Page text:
THE McCLELLAN TRAGEDY : Benn defies odds by will and courage

Ken Jones sees a champion's display of previously hidden qualities overshadowed by appalling injuries
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The Independent Online
Nigel Benn broke free from the excited clutches of his corner men, burrowed through to where a majority of reporters sat and brandished his still-gloved hands aloft. "What are you going to say about that," he howled. "I was ready to give him what he gave me. No matter what you thought, I'm No 1, second to none."

Few fighters ever had a better right. The words written here, and practically everywhere else, said Gerald McClellan would take Benn's World Boxing Council super-middleweight chamionship before the half-way stage, perhaps even in the first session.

The life-threatening injury that caused McClellan to collapse in his corner immediately after being counted out in the 10th round, worryingly overwhelms every other aspect of Saturday's contest. But only the utmost admiration can be held out for the remarkable intensity of Benn's spirit, the great courage and effort of will that enabled him to retain his world title after being knocked out of the ring in the opening round.

When Benn was sent backwards through the ropes and almost off the ring apron it seemed that McClellan would easily confirm his reputation as a devastating hitter who went to his corner as the odds-on favourite. Considering that the champion has been visibly shaken by men who had nothing like McClellan's firepower no further hope could be held out for him. Those who had bet on the challenger to take Benn out quickly were already counting their money.

On regaining the ring - inevitably there is a dispute over the time he was allowed to recover his ground by the French referee - Benn came under a tremendous bombardment as McClellan piled in to finish the contest. He survived until the bell but swollen features suggested that his chances of going much further were slim.

It was then that Benn put in a performance to rank with the very best given internationally by British boxers. Far from being able to complete the carnage, McClellan found himself in a contest brutal beyond his experience. Amazingly, Benn leaped from his corner at the start of the second round, tearing into the challenger, bringing a great roar of encouragement from his supporters. Few in a packed audience at London Arena could recall anything quite like it. Not since Marvin Hagler knocked out Thomas Hearns in three rounds have two fighters gone at each with such ferocity.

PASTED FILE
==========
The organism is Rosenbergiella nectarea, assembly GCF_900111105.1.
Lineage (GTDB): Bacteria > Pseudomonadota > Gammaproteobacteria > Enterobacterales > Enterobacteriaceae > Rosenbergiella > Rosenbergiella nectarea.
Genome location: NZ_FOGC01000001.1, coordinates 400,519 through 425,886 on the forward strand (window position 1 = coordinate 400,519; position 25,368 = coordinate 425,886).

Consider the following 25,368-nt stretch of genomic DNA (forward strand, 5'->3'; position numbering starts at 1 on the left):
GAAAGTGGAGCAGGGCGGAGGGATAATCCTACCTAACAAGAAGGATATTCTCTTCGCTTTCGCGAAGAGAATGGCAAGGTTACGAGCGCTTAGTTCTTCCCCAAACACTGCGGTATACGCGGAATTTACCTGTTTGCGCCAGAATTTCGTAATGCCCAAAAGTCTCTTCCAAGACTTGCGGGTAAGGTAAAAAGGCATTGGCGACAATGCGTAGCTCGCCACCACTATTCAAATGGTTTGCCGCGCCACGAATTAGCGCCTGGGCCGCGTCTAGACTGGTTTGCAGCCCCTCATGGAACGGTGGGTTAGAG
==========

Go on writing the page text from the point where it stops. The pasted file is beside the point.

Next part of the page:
If Benn went to his corner with a more intellectual strategy in mind, circumstances persuaded him to abandon it completely. The only way he could hang on to the title was to beat McClellan at his own game. Forced to employ his jab to keep Benn off, the challenger began to take far more punches than he had bargained for, especially rights to the head.

By the fourth round, Benn had fought himself right back into the contest, drawing total admiration from watching boxers. A former world champion, Cornelius Boza-Edwards, said afterwards, "I was never sold on McClellan but I could hardly believe what I was seeing. If he'd thrown combinations instead of single shots he would have settled the fight earlier."

By the middle rounds it was no longer a question of power, but of guts and stamina. How Benn survived the eighth round is a mystery. Stiffened by a right, he was in desperate trouble. Two more rights sent him down. Benn rode the subsequent storm and in the ninth round McClellan began to indicate that something odd was happening to him. Still ahead on two of the three official scorecards he rose wearily at seven after Benn put him down in the 10th.

When McClellan went down again, this time on one knee, he showed no inclination to beat the count. But contrary to popular supposition at the time, the challenger had not simply given up. He was in desperate trouble. After walking slowly to his corner he sat on the floor and slumped against the cushion. Alarm bells were ringing.